Yesterday I spent the morning at Pukaha Mt Bruce. The original plan was to climb the hill to the lookout, which I did. It is a beautiful walk up through the bush, with a stunning view from the top. Every few hundred metres I broke through spiders' webs strung across the path, so I knew that I was the first one up there that day.
Just before the main viewpoint, there’s another lookout over the bush. I’d heard about the 70 Mile Bush and 40 Mile Bush, but the signboards at the bottom of the track helped to get them into context. They explain that an ancient forest used to stretch between Norsewood in the north and Masterton in the south. This was the 70 Mile Bush, and the 40 Mile Bush was the “particularly impenetrable section” south of the Manawatu River.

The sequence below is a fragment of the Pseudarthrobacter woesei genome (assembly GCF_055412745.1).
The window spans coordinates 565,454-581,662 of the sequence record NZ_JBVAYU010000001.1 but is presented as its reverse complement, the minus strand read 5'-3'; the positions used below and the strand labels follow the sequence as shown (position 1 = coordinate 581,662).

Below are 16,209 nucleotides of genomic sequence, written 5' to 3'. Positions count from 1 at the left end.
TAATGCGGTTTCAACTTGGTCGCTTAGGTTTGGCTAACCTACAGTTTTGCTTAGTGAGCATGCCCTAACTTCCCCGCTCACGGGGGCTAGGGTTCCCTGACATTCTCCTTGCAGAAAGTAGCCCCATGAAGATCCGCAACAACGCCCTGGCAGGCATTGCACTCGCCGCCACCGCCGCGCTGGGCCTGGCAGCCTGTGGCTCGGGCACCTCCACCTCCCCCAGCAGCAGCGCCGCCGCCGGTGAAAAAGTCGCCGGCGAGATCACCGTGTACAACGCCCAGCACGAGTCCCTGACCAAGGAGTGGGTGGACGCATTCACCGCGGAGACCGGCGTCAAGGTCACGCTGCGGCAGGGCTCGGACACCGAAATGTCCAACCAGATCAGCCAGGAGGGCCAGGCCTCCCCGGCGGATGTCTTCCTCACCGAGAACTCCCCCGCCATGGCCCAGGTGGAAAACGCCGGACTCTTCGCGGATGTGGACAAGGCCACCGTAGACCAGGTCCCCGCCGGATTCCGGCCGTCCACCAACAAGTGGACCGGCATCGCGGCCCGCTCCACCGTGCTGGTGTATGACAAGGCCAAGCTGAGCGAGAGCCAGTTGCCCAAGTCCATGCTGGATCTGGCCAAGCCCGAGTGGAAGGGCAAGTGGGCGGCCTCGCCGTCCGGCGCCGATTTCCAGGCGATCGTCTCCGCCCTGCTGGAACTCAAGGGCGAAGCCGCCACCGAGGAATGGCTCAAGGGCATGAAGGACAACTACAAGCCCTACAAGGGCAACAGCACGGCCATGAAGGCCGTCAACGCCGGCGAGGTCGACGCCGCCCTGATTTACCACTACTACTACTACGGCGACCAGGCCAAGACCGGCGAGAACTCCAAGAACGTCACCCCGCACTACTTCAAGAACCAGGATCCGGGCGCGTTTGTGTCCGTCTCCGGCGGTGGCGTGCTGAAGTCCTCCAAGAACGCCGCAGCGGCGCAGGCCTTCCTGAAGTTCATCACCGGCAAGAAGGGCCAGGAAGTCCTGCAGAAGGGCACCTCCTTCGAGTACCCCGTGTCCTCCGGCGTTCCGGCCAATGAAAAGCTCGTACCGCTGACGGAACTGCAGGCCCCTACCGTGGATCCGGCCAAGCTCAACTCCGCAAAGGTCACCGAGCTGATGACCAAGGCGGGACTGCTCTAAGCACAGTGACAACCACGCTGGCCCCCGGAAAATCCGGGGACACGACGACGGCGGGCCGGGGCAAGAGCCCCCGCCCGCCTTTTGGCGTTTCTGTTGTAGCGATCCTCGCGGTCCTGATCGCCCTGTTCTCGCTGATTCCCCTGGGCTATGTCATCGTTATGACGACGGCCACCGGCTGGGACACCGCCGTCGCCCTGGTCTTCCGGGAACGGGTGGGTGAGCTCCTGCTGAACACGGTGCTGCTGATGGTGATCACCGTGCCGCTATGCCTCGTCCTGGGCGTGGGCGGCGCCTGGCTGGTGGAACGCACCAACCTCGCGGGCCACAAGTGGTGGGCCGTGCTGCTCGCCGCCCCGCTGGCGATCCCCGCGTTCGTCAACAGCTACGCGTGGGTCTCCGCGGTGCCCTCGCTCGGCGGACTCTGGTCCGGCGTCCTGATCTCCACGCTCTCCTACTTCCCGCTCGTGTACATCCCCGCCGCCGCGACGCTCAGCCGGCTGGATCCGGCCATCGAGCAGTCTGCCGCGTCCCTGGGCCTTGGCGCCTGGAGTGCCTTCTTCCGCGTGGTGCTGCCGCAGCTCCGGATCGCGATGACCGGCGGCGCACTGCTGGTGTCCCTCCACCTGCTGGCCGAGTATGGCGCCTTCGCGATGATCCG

For local Māori (as shown in a short video in the Pukaha Mt Bruce film room), this forest served as food storehouse, medicine chest, a place of learning and their home, connected to Tane Mahuta, god of the forest.
But to the European settlers in the 1800s, the forest was an obstacle that needed to be cut down to provide farmland and make way for roads and railway lines. It would be a tough job, and to carry it out, they recruited settlers from Scandinavian countries who were promised a free passage and at least 10 acres of land in return for their work on bush felling and road and railway construction.
It was hard, isolated work but gradually the bush disappeared, all except for a few remnants, one of which is the bush at Pukaha Mt Bruce, set aside as a reserve in 1888.
So my walk ended up giving me much more insight into the local community here, where many descendants of those first Scandinavian settlers would still have been living during the years of World War One.
|Memorial plaque by the former site of the Scandinavian camp |
at the southern limit of the Seventy Mile Bush, now an empty field.